New associate professor: Mark Dijkstra
Mark is originally from the Netherlands. He enjoys exploring new continents and has previously lived in both the US and in Australia. Now he has brought his family to enjoy the outdoor life in Norway. And to do research on radiation in the early universe.
Mark is interested in the formation of the very first stars and black holes in the history of the Universe. This is what is known as the reionization era, which started about 400 million years after the Big Bang.
Astronomers believe that the very first stars were between 30 and 300 times as massive as our own sun. Heavy stars live shorter lives, and many of these early stars ended their lives in supernova explosions after only a few million years.
– What are you trying to find out with your research?
– I am especially interested in the connection between the first galaxies and the space between galaxies, which astronomers refer to as the intergalactic medium. I try to figure out new ways in which we can learn about processes going on here.
– How do you do that?
– I construct models of radiative processes and radiative transfer on computers, and from these models I make predictions that can be tested observationally.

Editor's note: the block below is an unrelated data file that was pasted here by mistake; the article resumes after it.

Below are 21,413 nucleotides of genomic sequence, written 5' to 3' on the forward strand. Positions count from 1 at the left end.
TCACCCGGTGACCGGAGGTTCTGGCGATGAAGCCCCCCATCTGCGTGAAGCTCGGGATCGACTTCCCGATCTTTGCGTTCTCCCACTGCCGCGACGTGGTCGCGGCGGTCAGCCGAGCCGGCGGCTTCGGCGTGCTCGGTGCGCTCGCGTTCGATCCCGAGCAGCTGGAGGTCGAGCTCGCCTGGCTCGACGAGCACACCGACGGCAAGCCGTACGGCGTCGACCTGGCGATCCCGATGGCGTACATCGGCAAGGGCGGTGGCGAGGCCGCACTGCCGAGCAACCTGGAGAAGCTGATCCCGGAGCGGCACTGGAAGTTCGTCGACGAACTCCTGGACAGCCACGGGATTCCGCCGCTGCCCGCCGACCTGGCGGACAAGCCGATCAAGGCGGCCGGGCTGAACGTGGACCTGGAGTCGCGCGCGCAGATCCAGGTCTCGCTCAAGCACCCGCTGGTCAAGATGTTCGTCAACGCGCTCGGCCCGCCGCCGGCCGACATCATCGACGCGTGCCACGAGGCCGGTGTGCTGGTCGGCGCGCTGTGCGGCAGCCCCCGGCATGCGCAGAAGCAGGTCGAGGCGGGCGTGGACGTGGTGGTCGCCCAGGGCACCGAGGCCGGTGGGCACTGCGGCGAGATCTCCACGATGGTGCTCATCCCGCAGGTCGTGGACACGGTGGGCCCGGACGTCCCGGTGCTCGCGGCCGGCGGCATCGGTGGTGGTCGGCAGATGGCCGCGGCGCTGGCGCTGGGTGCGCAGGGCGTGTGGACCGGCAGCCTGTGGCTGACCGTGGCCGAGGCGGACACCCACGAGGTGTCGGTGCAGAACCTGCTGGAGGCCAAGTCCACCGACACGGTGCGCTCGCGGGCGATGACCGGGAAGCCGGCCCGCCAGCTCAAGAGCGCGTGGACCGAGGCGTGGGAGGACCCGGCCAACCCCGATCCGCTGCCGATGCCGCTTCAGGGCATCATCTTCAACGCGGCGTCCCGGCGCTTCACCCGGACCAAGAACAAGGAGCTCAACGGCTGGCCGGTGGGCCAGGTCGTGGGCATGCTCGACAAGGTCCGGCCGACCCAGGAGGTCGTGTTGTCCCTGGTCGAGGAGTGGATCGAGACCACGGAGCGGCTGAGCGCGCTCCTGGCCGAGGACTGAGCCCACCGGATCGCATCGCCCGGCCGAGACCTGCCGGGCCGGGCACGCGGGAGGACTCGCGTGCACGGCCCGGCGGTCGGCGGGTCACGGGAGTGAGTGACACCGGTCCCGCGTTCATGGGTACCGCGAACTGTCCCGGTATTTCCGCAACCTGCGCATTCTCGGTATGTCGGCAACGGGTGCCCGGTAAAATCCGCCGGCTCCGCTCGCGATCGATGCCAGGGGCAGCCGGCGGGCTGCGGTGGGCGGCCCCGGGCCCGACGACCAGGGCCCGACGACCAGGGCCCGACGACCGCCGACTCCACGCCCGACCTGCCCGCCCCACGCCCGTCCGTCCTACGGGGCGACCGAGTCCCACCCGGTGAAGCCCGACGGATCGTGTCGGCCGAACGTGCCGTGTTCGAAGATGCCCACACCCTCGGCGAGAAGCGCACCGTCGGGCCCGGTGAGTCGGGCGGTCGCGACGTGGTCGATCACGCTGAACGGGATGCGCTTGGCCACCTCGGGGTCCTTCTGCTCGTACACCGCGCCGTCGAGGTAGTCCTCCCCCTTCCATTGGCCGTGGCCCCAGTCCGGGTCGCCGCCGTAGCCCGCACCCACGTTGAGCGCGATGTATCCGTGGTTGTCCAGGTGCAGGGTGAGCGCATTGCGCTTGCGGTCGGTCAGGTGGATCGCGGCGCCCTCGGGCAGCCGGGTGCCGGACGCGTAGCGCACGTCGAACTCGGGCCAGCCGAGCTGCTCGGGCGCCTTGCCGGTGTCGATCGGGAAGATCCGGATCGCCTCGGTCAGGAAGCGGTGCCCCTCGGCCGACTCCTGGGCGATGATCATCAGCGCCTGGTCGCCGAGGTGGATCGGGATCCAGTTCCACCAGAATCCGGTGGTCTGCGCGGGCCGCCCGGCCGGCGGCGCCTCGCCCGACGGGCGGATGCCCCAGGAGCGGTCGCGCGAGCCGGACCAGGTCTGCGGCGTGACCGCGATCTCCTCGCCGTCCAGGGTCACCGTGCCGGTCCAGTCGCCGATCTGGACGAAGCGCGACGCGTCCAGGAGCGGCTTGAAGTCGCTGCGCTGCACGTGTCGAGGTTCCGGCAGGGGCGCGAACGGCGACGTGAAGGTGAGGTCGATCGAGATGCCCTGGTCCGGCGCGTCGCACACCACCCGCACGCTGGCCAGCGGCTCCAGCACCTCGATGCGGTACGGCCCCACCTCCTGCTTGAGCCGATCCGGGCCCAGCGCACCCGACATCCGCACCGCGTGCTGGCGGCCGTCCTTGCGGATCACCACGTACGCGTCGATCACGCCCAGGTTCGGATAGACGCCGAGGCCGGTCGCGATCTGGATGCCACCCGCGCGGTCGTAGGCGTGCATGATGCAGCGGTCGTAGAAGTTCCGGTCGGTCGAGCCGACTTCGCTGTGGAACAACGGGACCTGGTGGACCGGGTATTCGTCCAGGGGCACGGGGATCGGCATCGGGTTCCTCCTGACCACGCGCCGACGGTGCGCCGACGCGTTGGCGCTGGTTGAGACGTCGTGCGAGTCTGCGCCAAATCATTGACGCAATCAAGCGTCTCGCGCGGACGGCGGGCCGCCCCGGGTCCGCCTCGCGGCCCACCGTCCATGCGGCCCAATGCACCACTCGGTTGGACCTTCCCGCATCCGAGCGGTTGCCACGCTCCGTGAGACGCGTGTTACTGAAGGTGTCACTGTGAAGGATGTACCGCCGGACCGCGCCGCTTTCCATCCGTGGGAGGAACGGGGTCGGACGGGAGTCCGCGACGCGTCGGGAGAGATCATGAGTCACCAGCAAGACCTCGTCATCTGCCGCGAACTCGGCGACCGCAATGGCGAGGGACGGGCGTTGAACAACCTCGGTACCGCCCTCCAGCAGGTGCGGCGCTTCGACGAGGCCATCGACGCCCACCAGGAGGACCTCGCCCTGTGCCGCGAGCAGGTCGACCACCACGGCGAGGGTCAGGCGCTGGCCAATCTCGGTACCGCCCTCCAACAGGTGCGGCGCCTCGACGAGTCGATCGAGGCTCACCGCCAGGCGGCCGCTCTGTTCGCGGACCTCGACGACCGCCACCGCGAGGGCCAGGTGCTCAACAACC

– Where did you work before coming to Oslo?
– After graduating in the Netherlands I arrived in New York in September 2001 to start my PhD. It was a rather strange and depressing start. The September 11 attacks occurred only five days after I had freshly arrived in New York City. Despite this, I eventually had a great time at Columbia University. I also met my wife in New York.
– Later I worked as a postdoctoral researcher in Melbourne, at Harvard University, and at Max Planck Institute for Astrophysics in Garching (in Germany).
– And how did you end up in Oslo?
– Personally, my wife, my two kids and I love hiking and being outdoors. I also love great coffee! Oslo and Norway seems to be a perfect place for these things.
– Professionally, ITA is a great spot for me to pursue my research. The Solar Physics group has extensive expertise in radiative transfer modeling, from which I hope to benefit in the years to come. I am also very much interested in the work of the Cosmology group, and hope to collaborate with - and learn from - them.
– Finally: how did you become an astronomer?
– I have known that I wanted to be an astronomer since I was 13 years old. I am still fascinated by the science, and I love the opportunity to live in and travel to different places and continents.